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15.06.2017 | Original Scientific Report | Ausgabe 11/2017

World Journal of Surgery 11/2017

Organ Dysfunction and Failure Following Brain Death Do Not Preclude Successful Donation

World Journal of Surgery > Ausgabe 11/2017
Eno-Obong I. Essien, Nehu Parimi, Jennifer Gutwald-Miller, Tyree Nutter, Thomas M. Scalea, Deborah M. Stein
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Electronic supplementary material

The online version of this article (doi:10.​1007/​s00268-017-4089-1) contains supplementary material, which is available to authorized users.



Organ dysfunction is common after neurologic determination of death (NDD) but before organ collection. Reliable markers for graft success following transplant of these organs would be useful. We sought to determine the relationship between the donor after neurologic determination of death (DNDD) pathophysiology and successful organ donation.


Donor information was obtained through the local organ procurement organization. Donor demographics and clinical data points for cardiovascular, renal, respiratory, hepatic, hematological and neuroendocrine systems were reviewed 12 h before and 12 h after neurologic determination of death was declared. The worst values were utilized for analysis and generation of the organ-specific Sequential Organ Failure Assessment (SOFA) scores. SOFA scores were calculated and used to quantify the degree of organ dysfunction. The NDD non-donors for a specific organ were used as a comparison control group. The control group refers to DNDD patients whose specific organs were not transplanted. Lack of use was mostly due to discard by the transplant team as a result of unsuitability of the organ caused by deterioration or possible donor-specific pathology.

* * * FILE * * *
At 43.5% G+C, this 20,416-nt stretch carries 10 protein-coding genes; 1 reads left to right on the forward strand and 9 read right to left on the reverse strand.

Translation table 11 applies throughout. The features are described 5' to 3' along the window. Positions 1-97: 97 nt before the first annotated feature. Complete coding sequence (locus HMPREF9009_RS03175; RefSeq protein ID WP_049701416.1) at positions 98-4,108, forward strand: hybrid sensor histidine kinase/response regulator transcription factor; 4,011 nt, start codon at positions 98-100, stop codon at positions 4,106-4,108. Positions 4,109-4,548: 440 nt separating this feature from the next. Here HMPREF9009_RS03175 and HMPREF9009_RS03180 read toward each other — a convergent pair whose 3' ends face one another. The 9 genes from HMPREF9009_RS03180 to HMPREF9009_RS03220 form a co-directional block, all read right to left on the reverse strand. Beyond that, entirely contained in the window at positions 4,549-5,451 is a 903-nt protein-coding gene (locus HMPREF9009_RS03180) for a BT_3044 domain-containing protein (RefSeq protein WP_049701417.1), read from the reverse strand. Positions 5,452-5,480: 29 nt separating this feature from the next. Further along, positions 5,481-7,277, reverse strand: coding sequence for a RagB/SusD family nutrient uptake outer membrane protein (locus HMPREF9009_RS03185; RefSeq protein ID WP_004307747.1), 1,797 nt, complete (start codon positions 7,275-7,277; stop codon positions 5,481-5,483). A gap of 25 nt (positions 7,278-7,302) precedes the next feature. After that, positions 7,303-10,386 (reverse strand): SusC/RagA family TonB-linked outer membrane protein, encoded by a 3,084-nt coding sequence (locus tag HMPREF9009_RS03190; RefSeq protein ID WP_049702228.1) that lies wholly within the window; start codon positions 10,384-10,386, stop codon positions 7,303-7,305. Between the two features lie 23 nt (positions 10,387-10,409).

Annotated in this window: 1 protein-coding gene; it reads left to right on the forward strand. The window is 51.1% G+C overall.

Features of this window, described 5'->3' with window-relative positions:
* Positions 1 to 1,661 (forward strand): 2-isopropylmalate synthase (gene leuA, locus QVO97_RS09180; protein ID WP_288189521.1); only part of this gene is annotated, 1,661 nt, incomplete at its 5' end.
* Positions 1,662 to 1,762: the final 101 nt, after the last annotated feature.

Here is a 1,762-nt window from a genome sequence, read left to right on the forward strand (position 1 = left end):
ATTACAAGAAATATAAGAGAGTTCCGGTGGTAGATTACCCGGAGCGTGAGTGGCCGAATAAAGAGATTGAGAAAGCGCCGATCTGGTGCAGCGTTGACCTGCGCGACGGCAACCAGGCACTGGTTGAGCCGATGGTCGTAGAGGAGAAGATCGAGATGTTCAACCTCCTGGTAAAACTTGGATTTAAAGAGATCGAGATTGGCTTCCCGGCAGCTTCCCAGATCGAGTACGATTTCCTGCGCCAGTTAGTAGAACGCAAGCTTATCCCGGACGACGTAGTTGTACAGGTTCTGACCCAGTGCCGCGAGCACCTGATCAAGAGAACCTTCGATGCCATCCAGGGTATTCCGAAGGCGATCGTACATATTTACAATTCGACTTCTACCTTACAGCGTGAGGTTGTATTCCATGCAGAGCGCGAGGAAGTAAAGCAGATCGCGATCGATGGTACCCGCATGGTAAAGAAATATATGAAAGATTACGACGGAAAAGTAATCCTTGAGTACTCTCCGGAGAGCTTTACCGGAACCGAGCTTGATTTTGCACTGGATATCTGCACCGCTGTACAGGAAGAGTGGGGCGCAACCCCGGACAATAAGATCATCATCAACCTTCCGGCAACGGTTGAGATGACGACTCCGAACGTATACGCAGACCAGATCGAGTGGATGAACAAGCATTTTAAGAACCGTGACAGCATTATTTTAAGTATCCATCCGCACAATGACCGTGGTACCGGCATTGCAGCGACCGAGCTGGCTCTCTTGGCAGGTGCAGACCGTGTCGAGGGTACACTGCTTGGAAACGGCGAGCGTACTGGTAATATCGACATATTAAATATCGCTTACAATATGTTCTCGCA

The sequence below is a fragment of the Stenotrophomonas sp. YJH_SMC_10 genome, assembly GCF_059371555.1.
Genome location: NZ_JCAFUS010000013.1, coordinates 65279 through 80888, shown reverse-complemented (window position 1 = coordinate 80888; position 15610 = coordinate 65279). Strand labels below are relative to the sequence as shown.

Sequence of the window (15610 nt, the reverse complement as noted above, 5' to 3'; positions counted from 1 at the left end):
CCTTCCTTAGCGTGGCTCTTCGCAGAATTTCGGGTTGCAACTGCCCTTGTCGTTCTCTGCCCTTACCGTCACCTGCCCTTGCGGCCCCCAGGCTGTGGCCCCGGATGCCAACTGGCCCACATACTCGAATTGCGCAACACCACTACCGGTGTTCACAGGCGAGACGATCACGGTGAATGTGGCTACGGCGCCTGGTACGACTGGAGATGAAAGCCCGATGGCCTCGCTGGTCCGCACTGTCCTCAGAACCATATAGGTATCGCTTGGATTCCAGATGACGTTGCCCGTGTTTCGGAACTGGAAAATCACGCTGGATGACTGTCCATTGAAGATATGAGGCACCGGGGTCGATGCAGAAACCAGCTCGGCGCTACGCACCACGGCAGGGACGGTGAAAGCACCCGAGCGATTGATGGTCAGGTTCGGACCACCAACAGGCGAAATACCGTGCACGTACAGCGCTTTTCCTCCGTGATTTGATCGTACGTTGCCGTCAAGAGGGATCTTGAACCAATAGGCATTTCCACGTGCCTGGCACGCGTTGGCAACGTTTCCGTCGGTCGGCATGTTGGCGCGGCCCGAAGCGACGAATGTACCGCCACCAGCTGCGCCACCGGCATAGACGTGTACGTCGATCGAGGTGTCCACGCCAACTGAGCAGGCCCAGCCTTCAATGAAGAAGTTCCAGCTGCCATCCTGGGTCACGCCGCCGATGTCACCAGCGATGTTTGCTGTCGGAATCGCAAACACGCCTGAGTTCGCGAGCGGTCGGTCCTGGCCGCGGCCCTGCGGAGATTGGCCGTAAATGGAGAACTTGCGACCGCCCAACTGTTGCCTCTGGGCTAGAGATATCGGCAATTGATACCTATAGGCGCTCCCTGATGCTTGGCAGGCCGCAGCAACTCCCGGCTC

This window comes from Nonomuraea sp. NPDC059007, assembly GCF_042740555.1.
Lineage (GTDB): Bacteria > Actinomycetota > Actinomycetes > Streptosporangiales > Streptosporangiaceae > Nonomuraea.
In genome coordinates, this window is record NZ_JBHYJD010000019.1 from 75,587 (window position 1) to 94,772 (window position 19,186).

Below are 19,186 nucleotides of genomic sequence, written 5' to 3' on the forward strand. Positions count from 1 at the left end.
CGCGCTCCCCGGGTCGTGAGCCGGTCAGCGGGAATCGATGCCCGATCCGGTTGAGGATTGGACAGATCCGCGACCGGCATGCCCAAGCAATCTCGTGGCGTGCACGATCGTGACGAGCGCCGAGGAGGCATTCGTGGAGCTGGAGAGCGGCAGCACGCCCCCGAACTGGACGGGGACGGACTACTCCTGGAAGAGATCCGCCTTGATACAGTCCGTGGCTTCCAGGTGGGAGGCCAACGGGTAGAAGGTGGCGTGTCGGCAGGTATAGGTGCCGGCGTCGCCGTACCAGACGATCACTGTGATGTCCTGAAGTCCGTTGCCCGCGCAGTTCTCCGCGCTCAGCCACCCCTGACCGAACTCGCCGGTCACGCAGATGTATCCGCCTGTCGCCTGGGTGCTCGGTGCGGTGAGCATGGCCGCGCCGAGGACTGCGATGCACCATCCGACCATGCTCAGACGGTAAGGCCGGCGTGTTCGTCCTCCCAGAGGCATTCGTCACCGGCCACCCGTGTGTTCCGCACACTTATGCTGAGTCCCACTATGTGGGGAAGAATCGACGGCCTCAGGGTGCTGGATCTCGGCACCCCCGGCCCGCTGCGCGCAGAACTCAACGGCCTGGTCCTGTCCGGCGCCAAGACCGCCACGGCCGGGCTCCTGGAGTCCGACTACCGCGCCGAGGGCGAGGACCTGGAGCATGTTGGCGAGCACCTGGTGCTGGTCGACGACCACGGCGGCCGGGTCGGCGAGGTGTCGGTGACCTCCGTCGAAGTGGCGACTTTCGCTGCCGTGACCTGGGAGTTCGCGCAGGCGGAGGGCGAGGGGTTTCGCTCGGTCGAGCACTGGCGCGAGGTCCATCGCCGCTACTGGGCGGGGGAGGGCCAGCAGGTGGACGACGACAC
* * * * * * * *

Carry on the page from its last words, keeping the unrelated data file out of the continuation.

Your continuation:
One hundred and five organ donors were analyzed. Mean age was 35.0 (± 13.6), 78.1% male, median GCS 3, interquartile range (IQR) 3–4 and median injury severity score 32 (IQR 25–43). Of the successful donors, organ-specific severe dysfunction (SOFA 3 or 4) occurred in 96, 27.5 and 3.3% of cardiac, lung and liver donors, respectively. There was no significant difference between the levels of organ dysfunction in donors versus non-donors except lung donors, in which the median lowest partial pressure of arterial oxygen-to-fraction of inspired oxygen (P/F) ratio in the non-donor was 194 (IQR 121.8–308.3) compared to the median lowest P/F ratio in the donor which was 287 (IQR 180–383.5), p = 0.02. In the recipients, graft failure 6 months after transplantation was reported in one kidney recipient (0.74%) (peak donor creatinine = 1 mg/dL) and in five pancreas recipients (11.4%). The median peak glucose of the pancreas donors in failed recipients was 178 mg/dL (IQR 157–213), whereas in the functioning recipients, the median glucose of their donors was not different (185 mg/dL, IQR 157–216), p = 0.394.


Current measures of organ failure and dysfunction do not predict the success of organ donation. Successful donor management in the face of severe organ dysfunction and failure can result in lives saved.

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